Forum for Science, Industry and Business

Sponsored by:     3M 
Search our Site:

 

Why a whale shark’s spots could help save its skin

06.10.2005


Computer software developed by astrophysicists to locate stars and galaxies in the night sky could help save the whale shark - whose spotted skin is like a starry sky - from extinction, according to new research published in the British Ecological Society’s Journal of Applied Ecology.

Together with Australian marine biologist Brad Norman and JAVA programmer and software specialist Jason Holmberg, astrophysicist Dr Zaven Arzoumanian of the Universities Space Research Association and NASA’s Goddard Space Flight Center in Maryland discovered that a pattern-matching algorithm developed by astronomers to locate celestial objects could be used to identify individual whale sharks. Whale sharks’ spots are analogous to bright stars in the night sky, allowing the trio of researchers to adapt the star pattern recognition technique to the characteristic markings found on the largest fish in the sea. “This is an example of space technology finding an important application here on Earth,” says Arzoumanian.

According to Arzoumanian: “The contrast of white whale shark spots on darker skin is well suited to a machine vision technique known as ’blob extraction’, which measures the locations and dimensions of pixel groups of a single colour. The spatial relationships between these groups, represented by a set of x, y coordinates, form the basis for a unique identifier for each shark.”



In the same way that individual whales can be identified by the shape and markings on their flukes, photographic identification of individual whale sharks through their spot pattern “fingerprints”, as well as other markers, has long been possible. However, the full potential of photographic identification has rarely been exploited because of the unmanageable task of making visual identification in large data sets, so using pattern-matching to automate the process is a major advance.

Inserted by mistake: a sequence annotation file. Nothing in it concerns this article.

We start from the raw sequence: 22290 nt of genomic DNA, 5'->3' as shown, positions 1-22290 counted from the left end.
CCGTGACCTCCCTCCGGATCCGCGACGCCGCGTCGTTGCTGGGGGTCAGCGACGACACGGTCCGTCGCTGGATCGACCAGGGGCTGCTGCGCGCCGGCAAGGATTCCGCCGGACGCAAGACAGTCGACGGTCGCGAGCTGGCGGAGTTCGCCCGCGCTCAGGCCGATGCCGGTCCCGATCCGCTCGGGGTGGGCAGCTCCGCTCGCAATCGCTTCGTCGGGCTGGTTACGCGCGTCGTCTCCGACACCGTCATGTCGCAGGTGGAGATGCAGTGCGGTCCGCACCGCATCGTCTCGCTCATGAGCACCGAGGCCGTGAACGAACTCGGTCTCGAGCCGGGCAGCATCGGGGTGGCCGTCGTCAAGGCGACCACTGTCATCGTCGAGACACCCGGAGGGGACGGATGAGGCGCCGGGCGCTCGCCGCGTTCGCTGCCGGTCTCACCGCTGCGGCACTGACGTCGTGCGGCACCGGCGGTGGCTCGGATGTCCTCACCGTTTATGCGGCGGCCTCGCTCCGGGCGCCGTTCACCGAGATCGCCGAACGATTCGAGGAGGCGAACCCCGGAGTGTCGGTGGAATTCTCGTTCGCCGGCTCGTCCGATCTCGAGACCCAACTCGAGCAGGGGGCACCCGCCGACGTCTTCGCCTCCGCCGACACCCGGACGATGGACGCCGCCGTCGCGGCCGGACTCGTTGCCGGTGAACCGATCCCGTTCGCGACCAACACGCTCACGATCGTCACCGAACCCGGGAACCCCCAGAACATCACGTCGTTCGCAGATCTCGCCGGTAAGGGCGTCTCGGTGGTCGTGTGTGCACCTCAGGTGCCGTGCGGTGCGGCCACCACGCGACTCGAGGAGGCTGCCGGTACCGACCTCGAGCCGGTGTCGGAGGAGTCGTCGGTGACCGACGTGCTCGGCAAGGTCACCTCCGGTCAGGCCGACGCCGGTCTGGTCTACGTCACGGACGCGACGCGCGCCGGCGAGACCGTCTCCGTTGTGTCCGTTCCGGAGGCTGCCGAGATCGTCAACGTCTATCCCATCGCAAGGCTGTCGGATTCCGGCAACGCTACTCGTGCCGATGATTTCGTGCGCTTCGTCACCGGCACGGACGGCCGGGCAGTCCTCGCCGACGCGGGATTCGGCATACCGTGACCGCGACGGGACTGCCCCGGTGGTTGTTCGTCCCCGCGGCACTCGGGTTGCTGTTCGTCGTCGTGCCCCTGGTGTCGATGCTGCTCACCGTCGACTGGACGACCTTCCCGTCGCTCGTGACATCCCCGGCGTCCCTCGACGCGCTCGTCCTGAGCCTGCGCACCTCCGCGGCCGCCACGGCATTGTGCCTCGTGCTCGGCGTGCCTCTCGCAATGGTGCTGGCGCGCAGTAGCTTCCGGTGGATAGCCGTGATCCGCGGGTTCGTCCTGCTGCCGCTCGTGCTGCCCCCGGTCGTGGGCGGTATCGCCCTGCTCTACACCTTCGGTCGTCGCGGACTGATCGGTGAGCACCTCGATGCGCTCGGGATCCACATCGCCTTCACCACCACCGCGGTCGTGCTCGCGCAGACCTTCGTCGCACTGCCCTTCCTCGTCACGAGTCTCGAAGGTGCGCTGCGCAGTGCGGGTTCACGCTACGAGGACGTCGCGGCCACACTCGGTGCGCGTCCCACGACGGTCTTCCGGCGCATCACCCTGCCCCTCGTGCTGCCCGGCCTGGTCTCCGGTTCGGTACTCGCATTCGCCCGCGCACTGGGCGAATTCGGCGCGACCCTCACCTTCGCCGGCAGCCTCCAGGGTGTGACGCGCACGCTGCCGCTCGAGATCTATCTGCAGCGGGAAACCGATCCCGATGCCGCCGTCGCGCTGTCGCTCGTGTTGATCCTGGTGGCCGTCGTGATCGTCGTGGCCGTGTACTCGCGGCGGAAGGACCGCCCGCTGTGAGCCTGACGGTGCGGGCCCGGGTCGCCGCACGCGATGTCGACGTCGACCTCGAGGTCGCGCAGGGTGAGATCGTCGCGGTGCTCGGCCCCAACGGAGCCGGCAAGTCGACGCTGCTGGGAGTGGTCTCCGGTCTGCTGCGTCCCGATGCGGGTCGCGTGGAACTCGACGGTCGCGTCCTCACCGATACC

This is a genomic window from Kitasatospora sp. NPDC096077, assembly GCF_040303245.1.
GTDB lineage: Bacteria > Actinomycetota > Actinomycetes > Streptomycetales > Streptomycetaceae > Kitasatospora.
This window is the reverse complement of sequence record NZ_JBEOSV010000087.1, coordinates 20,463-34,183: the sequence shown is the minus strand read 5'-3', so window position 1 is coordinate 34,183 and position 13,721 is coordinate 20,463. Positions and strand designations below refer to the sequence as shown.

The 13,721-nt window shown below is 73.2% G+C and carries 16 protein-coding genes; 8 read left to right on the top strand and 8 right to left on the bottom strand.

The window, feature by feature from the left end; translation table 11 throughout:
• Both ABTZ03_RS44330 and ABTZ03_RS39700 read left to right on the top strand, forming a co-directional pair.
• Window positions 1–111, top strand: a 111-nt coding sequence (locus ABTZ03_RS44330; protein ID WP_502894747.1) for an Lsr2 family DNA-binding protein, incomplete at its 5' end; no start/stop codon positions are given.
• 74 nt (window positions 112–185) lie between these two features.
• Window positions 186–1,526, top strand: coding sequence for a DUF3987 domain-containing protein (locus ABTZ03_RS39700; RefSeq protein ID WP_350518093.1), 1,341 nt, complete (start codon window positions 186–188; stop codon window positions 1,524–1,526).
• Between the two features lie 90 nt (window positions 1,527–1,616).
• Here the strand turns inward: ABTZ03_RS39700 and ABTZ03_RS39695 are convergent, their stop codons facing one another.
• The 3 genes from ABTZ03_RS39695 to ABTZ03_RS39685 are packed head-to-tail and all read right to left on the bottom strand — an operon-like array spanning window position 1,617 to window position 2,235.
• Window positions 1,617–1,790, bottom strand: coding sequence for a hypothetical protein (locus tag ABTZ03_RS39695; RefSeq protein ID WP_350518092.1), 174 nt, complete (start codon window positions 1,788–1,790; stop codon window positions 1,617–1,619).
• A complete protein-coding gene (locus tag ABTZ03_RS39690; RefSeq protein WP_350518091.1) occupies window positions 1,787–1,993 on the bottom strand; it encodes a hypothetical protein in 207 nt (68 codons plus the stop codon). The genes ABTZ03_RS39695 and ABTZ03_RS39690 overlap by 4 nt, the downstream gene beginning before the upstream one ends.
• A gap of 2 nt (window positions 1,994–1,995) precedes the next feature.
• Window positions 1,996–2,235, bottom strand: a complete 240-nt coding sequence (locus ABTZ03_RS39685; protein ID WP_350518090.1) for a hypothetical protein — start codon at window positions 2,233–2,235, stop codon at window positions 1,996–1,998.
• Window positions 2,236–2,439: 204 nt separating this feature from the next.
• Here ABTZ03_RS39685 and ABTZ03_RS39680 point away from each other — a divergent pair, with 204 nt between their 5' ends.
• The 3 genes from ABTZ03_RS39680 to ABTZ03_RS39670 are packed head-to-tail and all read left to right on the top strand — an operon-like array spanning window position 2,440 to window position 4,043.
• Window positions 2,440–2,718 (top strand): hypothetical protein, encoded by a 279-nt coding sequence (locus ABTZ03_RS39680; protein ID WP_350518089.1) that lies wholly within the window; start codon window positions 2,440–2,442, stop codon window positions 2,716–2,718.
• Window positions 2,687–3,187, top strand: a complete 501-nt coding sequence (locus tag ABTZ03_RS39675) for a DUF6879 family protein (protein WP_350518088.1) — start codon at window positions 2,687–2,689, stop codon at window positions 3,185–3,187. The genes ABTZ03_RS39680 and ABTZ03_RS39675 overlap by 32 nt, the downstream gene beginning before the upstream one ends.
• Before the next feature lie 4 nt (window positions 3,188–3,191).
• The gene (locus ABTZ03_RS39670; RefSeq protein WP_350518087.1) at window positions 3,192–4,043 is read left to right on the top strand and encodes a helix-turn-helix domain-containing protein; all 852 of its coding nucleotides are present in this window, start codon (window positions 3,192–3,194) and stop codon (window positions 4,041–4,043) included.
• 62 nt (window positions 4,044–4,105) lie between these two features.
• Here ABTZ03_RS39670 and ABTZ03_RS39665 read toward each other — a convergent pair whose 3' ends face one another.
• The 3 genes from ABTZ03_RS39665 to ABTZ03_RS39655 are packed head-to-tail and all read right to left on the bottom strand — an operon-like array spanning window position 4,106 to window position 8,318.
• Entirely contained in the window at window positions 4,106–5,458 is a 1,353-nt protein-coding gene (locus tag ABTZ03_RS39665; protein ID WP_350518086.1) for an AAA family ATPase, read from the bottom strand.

Once photographed, the technique means a whale shark has been “virtually tagged”. According to Norman: “Identifying individuals repeatedly through photography can also inform biological observations such as age of maturity, growth rate and foraging ecology.”

The authors, devoting their own time and resources, have set up the ECOCEAN Whale Shark Photo-identification Library to act as a single repository for whale shark photographs taken by divers and tourists as well as researchers. “The implications of this computer-aided identification technique and web-based photo library for management and conservation of whale sharks may be profound,” Norman says. Without knowing more about the population size, structure and evolution of migratory species like the whale shark, it is impossible to know whether conservation efforts should be directed locally or internationally, or whether marine reserves are effectively protecting them.

Whale sharks are listed as “vulnerable to extinction” by the World Conservation Union (IUCN). Up to 20 metres long, the whale shark is the world’s largest fish and lives mainly in the warm water belt north and south of the equator. Whale sharks pose no danger to humans as they are filter-feeders.

Becky Allen | alfa
Further information:
http://www.britishecologicalsociety.org

More articles from Ecology, The Environment and Conservation:

nachricht A new indicator for marine ecosystem changes: the diatom/dinoflagellate index
21.08.2017 | Leibniz-Institut für Ostseeforschung Warnemünde

nachricht Value from wastewater
16.08.2017 | Hochschule Landshut

All articles from Ecology, The Environment and Conservation >>>

The most recent press releases about innovation >>>

Die letzten 5 Focus-News des innovations-reports im Überblick: